Catriona McDonald




Current Scottish Government policy, A Blueprint for 2020: The Expansion of Early Learning and Childcare in Scotland, (2017), acknowledges that the skillset for this workforce differs from that required for working with older children and that quality provision for young children requires the support of well qualified staff. In the years since publication of the initial Scottish Government policy (2008) it appears that the sector still suffers from inconsistencies in pay and conditions, necessary qualifications and opportunities for career progression.


Scottish Government is of the opinion that the Early Learning and Childcare (ELC) sector can contribute significantly towards closing gaps in attainment for children and inequality for families. However, a strong theme which has emerged from a recent report (Scottish Government, 2016) is that the ELC sector requires significant overhaul to present it as an attractive, long-term career choice.

The current strategy is to raise the qualifications of ELC workers to degree level, through the BA Childhood Practice (BACP) which incorporates the Standard for Childhood Practice, (QAA, 2007, 2015) combined with registration with the Scottish Social Services Council (SSSC).  In Scotland this is part, perhaps the key part of moves to reform the sector, integrate children’s services and professionalise the workforce.

This article discusses findings from a small-scale study carried out by three universities delivering the BACP, (Dunn, Johnson and McDonald, 2017). Study of the degree is part-time and can take from two to five years to complete. Students perceived that study at this level provided them with many opportunities to develop personally and professionally. It would therefore, be very easy to adopt a somewhat self-congratulatory stance. However, other issues also emerged.

Many people believe that looking after very young children is a simple and natural task that any ‘normal’ person can undertake, particularly women.  It is about caring and needs knowledge about hygiene and the right personality rather than academic qualifications, (McGillivray, 2008). This is then the paradox with which ELC workers are presented. On the one hand, heart, soul and passion are most definitely required for a career in working with young children but on the other hand, these same qualities can prevent practitioners from being considered as professional.  The general perception is that cheerfulness and amateurish enthusiasm are seen to be all that is necessary, (Moyles, 2001). 

Osgood (2012) problematised the situation as being one where at government level, a ‘crisis in care’ is admitted, with ensuing directives around reform of the childcare workforce. It should be remembered that the original reason for expansion of daycare in the UK was not for altruistic reasons in terms of benefits to children, but rather to encourage more mothers to join the workforce. Since then, the childcare workforce has been viewed as ‘lacking’, in other words, conforming to a deficit model, further aggravated by persistent low pay and poor conditions. This deficit model, often promoted through economic analysis, permits the usage of terminology such as ‘skills gap’ and ‘upskilling the workforce’ and this language permeates successive policy for education and training, with an emphasis on ‘generic and transferable skills’. Policy has focused on correcting specific deficiencies (Osgood, 2009) such as lack of qualifications, rather than aiming for more strategic change likely to improve outcomes for children. 

On the one hand, universities have a commitment to widening access and it is part of the push to generate a culture of learning, especially lifelong learning, at all levels. Many initiatives demonstrate a commitment to developing stronger progression routes and rates of progression into higher education, especially for students from less advantaged backgrounds and the BACP provides an excellent example of all of the above. However, as many students stated, the degree is not providing them, in many cases, with improved status in terms of pay and conditions and there is a strong risk that graduates will look upon this qualification as a route out of the ELC sector, making good use of the graduate attributes with which study has empowered them.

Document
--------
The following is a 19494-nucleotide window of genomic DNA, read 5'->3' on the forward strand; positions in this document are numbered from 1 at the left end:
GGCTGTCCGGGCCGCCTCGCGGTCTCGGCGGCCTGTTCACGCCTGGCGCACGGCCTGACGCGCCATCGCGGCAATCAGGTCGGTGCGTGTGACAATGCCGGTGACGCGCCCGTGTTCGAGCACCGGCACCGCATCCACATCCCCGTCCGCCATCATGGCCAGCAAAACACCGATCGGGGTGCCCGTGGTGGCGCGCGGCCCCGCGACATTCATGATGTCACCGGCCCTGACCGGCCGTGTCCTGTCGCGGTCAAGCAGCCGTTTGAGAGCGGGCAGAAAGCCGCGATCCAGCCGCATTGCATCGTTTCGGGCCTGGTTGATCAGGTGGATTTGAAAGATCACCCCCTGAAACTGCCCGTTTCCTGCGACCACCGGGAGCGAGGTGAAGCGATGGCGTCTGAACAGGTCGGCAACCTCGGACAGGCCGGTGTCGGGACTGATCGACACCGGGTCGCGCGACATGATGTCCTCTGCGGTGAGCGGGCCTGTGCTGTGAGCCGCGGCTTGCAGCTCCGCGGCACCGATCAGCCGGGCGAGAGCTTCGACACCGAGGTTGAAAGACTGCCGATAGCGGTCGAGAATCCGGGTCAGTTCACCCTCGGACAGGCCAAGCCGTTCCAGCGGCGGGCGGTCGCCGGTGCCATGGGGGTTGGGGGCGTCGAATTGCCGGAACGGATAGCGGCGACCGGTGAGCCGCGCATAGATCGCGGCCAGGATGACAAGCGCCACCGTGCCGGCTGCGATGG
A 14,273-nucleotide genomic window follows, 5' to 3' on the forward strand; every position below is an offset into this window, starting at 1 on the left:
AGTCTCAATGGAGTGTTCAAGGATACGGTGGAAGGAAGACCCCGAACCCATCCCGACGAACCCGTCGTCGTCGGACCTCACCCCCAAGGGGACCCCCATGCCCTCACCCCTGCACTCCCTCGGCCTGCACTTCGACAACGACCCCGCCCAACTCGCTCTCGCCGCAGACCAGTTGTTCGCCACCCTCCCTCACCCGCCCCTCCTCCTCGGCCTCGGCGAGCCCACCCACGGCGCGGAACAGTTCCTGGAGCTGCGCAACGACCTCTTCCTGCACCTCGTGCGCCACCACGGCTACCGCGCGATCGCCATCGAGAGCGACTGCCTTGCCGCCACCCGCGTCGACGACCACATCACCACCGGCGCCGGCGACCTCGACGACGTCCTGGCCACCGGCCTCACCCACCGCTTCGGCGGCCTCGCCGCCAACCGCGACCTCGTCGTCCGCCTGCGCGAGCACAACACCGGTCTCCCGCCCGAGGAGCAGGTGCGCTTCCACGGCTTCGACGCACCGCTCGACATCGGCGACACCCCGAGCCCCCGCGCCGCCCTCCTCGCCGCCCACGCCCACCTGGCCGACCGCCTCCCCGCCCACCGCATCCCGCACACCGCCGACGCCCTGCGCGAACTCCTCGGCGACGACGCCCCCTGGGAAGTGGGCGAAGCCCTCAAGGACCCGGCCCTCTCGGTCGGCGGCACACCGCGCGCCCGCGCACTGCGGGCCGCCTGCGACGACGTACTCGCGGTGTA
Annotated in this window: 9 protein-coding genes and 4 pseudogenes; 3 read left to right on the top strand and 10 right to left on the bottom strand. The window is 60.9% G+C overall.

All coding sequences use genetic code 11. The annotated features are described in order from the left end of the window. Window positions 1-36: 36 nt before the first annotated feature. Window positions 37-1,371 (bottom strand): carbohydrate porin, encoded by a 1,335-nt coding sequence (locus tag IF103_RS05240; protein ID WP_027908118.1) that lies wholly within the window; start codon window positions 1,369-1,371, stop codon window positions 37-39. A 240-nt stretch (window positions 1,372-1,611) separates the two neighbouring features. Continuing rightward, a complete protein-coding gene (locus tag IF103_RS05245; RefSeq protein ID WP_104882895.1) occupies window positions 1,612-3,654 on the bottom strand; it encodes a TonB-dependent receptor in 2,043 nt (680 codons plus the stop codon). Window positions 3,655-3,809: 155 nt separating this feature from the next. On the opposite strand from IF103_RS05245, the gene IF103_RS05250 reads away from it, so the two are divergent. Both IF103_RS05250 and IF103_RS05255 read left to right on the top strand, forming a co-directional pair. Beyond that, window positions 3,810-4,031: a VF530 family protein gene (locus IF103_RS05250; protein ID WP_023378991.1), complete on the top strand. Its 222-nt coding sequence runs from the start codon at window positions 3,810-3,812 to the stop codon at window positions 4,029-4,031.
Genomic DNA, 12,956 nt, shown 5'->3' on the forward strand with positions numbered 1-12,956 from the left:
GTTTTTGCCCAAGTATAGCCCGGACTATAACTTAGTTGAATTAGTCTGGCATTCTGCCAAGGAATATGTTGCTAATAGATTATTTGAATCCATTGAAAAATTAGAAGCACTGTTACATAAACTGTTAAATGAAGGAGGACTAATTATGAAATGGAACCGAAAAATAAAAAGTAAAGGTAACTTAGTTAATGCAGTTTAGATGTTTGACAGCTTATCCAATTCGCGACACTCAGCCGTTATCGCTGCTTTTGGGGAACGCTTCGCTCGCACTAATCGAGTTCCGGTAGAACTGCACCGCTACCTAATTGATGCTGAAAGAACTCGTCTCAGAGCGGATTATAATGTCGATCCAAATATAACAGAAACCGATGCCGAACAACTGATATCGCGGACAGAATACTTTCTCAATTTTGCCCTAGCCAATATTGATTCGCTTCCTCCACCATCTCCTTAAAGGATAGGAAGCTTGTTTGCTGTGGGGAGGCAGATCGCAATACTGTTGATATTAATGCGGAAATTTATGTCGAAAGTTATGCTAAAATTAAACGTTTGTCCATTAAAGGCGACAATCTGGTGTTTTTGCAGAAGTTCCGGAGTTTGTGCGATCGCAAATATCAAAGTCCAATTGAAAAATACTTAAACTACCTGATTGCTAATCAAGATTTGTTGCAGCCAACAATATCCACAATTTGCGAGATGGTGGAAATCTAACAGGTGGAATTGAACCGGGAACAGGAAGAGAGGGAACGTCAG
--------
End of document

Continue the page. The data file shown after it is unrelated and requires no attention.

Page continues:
Lester and Costley (2010) note that the university experience can encourage students to develop beyond the level of their workplace, leaving employers unable to capitalise sufficiently well on the knowledge and skills developed.  Davis, Bell and Pearce (2014) argue that the sector requires a shift to less hierarchical and more dispersed forms of leadership to ensure that professional demarcation does not inhibit the equitable delivery of services. This is echoed by the Siraj  and Kingston (2015) review of provision in Scotland where criticism is levelled at Primary Head Teachers who appear to have little knowledge or understanding about the value of pre-school or out-of-school provision, or indeed of how young children develop and learn.

Whilst still in the workplace, this type of continuous professional development (CPD), founded on a social constructivist approach, is an extremely important contribution to providing an impact on practice.  Burchell, Dyson and Rees (2002) argue that the impact of one person’s CPD can be significant for others within the same setting, by informal means of disseminating information through low-level chat with colleagues.

Raelin (2010) discusses components of work-based learning such as action learning and communities of practice and suggests that these aspects contribute to knowledge becoming explicit rather than implicit, allowing the student to progress from reflection on their own practice to being able to situate this reflection within a wider ‘community of practice’. Raelin suggests that reflection on practice is the critical and defining characteristic of work-based learning. 

Although students on BACP degrees have fewer academic qualifications on entry to university, they come with a wealth of workplace experience which enables them to make explicit links between theory and practice. This was also supported by Education Scotland (2012). 

Many directives about ‘appropriate’ levels of qualification for ELC workers have been issued by the SSSC. These qualifications, as in the rest of the UK, can be obtained by a variety of means, including work-based degrees through Universities. However, the most important factor is that the goalposts for these qualifications keep shifting and ELC workers are faced with a myriad of choices and progression routes, yet few employers appear to have any overarching understanding of the situation.